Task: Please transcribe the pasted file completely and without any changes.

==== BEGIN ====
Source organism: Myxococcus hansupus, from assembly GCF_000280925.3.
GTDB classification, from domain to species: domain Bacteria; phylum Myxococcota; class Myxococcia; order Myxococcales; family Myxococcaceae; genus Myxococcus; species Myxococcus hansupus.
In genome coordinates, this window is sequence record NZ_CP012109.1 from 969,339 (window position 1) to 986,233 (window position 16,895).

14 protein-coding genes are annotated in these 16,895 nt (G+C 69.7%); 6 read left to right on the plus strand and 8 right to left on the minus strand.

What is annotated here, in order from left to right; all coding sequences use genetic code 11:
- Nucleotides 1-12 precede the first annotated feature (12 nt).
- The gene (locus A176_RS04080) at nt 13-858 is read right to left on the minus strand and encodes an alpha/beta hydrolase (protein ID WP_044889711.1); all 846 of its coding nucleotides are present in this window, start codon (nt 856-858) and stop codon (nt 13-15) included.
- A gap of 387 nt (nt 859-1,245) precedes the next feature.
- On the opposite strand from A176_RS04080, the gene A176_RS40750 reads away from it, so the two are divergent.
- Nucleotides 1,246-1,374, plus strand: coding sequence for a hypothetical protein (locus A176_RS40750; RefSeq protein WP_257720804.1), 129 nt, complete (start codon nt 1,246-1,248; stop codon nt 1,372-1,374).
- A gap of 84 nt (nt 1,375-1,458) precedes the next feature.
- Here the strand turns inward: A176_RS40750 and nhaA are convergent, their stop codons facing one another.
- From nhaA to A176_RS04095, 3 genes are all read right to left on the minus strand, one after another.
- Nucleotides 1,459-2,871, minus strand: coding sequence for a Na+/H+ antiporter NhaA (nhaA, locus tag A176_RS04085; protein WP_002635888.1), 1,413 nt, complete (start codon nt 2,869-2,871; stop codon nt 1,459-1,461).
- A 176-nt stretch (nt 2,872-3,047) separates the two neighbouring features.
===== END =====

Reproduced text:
Source organism: Myxococcus hansupus, from assembly GCF_000280925.3.
GTDB classification, from domain to species: domain Bacteria; phylum Myxococcota; class Myxococcia; order Myxococcales; family Myxococcaceae; genus Myxococcus; species Myxococcus hansupus.
In genome coordinates, this window is sequence record NZ_CP012109.1 from 969,339 (window position 1) to 986,233 (window position 16,895).

14 protein-coding genes are annotated in these 16,895 nt (G+C 69.7%); 6 read left to right on the plus strand and 8 right to left on the minus strand.

What is annotated here, in order from left to right; all coding sequences use genetic code 11:
- Nucleotides 1-12 precede the first annotated feature (12 nt).
- The gene (locus A176_RS04080) at nt 13-858 is read right to left on the minus strand and encodes an alpha/beta hydrolase (protein ID WP_044889711.1); all 846 of its coding nucleotides are present in this window, start codon (nt 856-858) and stop codon (nt 13-15) included.
- A gap of 387 nt (nt 859-1,245) precedes the next feature.
- On the opposite strand from A176_RS04080, the gene A176_RS40750 reads away from it, so the two are divergent.
- Nucleotides 1,246-1,374, plus strand: coding sequence for a hypothetical protein (locus A176_RS40750; RefSeq protein WP_257720804.1), 129 nt, complete (start codon nt 1,246-1,248; stop codon nt 1,372-1,374).
- A gap of 84 nt (nt 1,375-1,458) precedes the next feature.
- Here the strand turns inward: A176_RS40750 and nhaA are convergent, their stop codons facing one another.
- From nhaA to A176_RS04095, 3 genes are all read right to left on the minus strand, one after another.
- Nucleotides 1,459-2,871, minus strand: coding sequence for a Na+/H+ antiporter NhaA (nhaA, locus tag A176_RS04085; protein WP_002635888.1), 1,413 nt, complete (start codon nt 2,869-2,871; stop codon nt 1,459-1,461).
- A 176-nt stretch (nt 2,872-3,047) separates the two neighbouring features.